Doug Walters: Dairy farmer’s son goes the Milky Way | Sunday Observer

Doug Walters: Dairy farmer’s son goes the Milky Way

5 December, 2021
Doug Walters
Doug Walters

My first-ever cricket picture scrapbook shows that my collection began on March 8, 1965. The scribbling of the date, made with a child’s unsteady hand, still reminds me of those halcyon days.

As a little lad, I listened to cricket broadcasts. “This is Radio Australia, transmitting the overseas service of the ABC, bringing you ball-by-ball commentaries of the first Test between England and Australia, from Brisbane…You are listening to Alan McGilvray.”

In the year 1965, my first cricketing hero arrived on the scene. He was Kevin Douglas Walters. He was 11 days short of his 20th birthday when he was rushed into the Australian Test team to face the touring Englishmen under Mike Smith. Smith’s team had visited Colombo on their way down under and I followed their travails closely.

Reeling off two consecutive centuries in his first two Tests against Smith’s team, Dougie emerged as the ‘new kid on the block’ in 1965.

From that fateful day - December 10, 1965 - I began a life-long relationship – a distant adulation - with Dougie. I collected all kinds of information about him, pictures, articles, anecdotes and statistics. Over the next 40 or so years, Doug became one of the most respected and admired Australian cricketers, a legend in every sense of the word.

When we emigrated to Australia in July 1993, we settled in Sydney’s Baulkham Hills. I commenced a research career at West Ryde in January 1994. Cricket was the fastest route to making friends and ‘integrating’ with the dominant, white Australians. Many shared my love for the game.

It may now sound bizarre, but, incredibly, our family’s first drive-out, from Baulkham Hills to regional New South Wales, was to Dungog, to see where Walters grew up.

After we arrived at Dungog, we turned up at the Visitor Information Centre in the middle of the township. A kind lady was amused by my question regarding where the famous cricketer once lived. After a brief pause, she recalled who this important ‘Dungog person’ was. She cautioned the farm where Doug grew up was not available for visitations.

Dougie was born on December 21, 1945. It is said that the hard work on a farm allowed him to develop those strong forearms and other muscles from a young age. Apparently, he learned to play cricket on an ant-bed pitch his father made. I imagined Doug growing up in this environment as a sturdy lad, unburdened by the shenanigans and politics of NSW State and Australian cricket in general.

Doug played 74 Test matches (121 Innings) between that memorable 1965 debut and 1981. Interrupted by two years of National Service around 1967-68, he still amassed 5,357 Test runs at an average of 48.26 with 15 centuries with two double hundreds.

He also took 49 Test wickets and 43 Test catches. As a partnership-breaking bowler, Bob Simpson, Bill Lawry, Ian, and Greg Chappell, who captained him in Test cricket, used him frequently to ‘pluck’ a wicket from nowhere. His deeds are part of Australia’s cricketing resurrection in the 1960s and, after that, into the 70s and 80s.

At 17 years and eight days, he first represented NSW against Queensland in 1962. At 19 years, Doug also became the youngest Australian to score a double-century in First-Class cricket. Many other records followed. He hit a century in a session three times in his Test career. He was also the first Australian to score a double hundred and a century in the same Test in 1969 when he scored a superb 242 and 103 against Garry Sobers’ West Indies at the SCG.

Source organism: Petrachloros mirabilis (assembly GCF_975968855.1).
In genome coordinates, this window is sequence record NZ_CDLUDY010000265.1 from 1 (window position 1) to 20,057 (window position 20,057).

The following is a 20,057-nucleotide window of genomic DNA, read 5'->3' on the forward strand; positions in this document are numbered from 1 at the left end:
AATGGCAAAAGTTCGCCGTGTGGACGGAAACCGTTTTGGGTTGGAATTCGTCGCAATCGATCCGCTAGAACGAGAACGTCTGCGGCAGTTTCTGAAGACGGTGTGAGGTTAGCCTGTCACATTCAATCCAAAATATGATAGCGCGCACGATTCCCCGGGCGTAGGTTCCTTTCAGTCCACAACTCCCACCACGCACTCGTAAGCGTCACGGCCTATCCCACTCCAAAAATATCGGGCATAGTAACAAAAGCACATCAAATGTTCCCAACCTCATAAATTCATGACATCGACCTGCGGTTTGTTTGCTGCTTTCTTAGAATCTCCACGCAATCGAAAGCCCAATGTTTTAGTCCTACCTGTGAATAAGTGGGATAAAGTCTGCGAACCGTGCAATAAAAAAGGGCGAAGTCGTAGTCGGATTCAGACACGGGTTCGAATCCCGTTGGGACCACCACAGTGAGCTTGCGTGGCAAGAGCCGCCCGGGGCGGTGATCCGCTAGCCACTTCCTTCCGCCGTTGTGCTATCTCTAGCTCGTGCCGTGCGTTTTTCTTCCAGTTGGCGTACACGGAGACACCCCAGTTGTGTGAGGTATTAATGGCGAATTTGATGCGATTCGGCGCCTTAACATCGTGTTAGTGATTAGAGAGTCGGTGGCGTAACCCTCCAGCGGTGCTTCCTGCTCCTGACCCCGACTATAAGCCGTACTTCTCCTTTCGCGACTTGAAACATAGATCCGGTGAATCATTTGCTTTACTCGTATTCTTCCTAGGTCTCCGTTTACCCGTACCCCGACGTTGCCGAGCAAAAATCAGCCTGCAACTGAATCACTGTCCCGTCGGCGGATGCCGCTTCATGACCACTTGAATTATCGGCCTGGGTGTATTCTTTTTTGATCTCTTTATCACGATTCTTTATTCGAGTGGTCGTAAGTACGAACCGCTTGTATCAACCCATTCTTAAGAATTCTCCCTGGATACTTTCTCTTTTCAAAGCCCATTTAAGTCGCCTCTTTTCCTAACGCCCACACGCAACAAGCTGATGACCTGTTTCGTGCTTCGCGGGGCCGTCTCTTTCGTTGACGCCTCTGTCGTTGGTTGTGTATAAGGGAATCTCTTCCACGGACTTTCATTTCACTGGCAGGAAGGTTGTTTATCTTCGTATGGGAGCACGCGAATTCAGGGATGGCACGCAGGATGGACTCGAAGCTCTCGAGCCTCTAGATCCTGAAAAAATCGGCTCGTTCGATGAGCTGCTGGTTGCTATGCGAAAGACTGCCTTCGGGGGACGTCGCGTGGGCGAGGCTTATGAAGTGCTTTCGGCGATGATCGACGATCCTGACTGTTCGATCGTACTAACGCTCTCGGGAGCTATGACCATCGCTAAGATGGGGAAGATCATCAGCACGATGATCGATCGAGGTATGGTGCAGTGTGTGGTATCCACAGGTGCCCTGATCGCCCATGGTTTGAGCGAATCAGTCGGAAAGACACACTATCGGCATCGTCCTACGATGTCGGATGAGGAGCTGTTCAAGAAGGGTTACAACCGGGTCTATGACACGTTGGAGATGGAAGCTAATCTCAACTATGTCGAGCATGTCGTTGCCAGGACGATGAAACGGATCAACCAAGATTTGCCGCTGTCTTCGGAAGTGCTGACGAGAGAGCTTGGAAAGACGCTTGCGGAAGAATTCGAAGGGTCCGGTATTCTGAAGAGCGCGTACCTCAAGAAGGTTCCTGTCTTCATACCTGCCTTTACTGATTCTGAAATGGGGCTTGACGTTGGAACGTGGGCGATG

Doug was a regular member of the Australian team until 1977, when he, along with the most prominent Aussie cricketers, joined the Kerry Packer circus of World Series Cricket. Following this interruption, a surprise recall against India in the summer of 1980-81 got him back to the international fold against Pataudi’s Indians. When the selectors overlooked him for the Ashes tour to England, Doug took this rejection with good grace and announced his retirement prematurely.

On another fateful day, in August 2007, I pumped into one of Doug’s sons – Brynley, through my environmental work. The unmitigated adulation in my voice, combined with some titbits and a few anecdotes, got his attention. Brynley arranged for me to visit Doug at his home in Carlingford. I was elated!

A few days later, I went to meet Doug at his home. We greeted each other with a firm handshake and he gratefully accepted my gifts of beer and wine. We got talking as if we had known each other for long!

The room was full of memorabilia of Doug’s life. An unmistakable aura of nostalgia hung in the room, along with the smell of tobacco. It intuitively appealed to a fan like me. I showed Dougie some magazines and pictures I had, which impressed him.

Quietly-spoken but full of wit and humour, Doug was on full throttle with cricketing memories, through the evening. He was eager to respond to my keen queries on both his exploits and other cricketers.

We discussed two other people I idolized when young – Bob Simpson and Ian Chappell and their influence on Australian cricket. We agreed on most points. When I said Chappelli was quite popular in the speaking circuit: “…What? Ian? Nah; No one would cross the road to listen to Ian...” I think he was being playful and mischievous and meant no offence to Ian, who he said is a great friend.

I told him I was listening at Moratuwa on December 14, 1974, when Bob Willis bowled that last ball of day two in the second Test at the WACA in Perth. Dougie smacked it for a six to reach his century between tea and stumps.

Dougie received an MBE for his service to cricket. In 2011, he was inducted into the Australian Cricket Hall of Fame, a fitting tribute.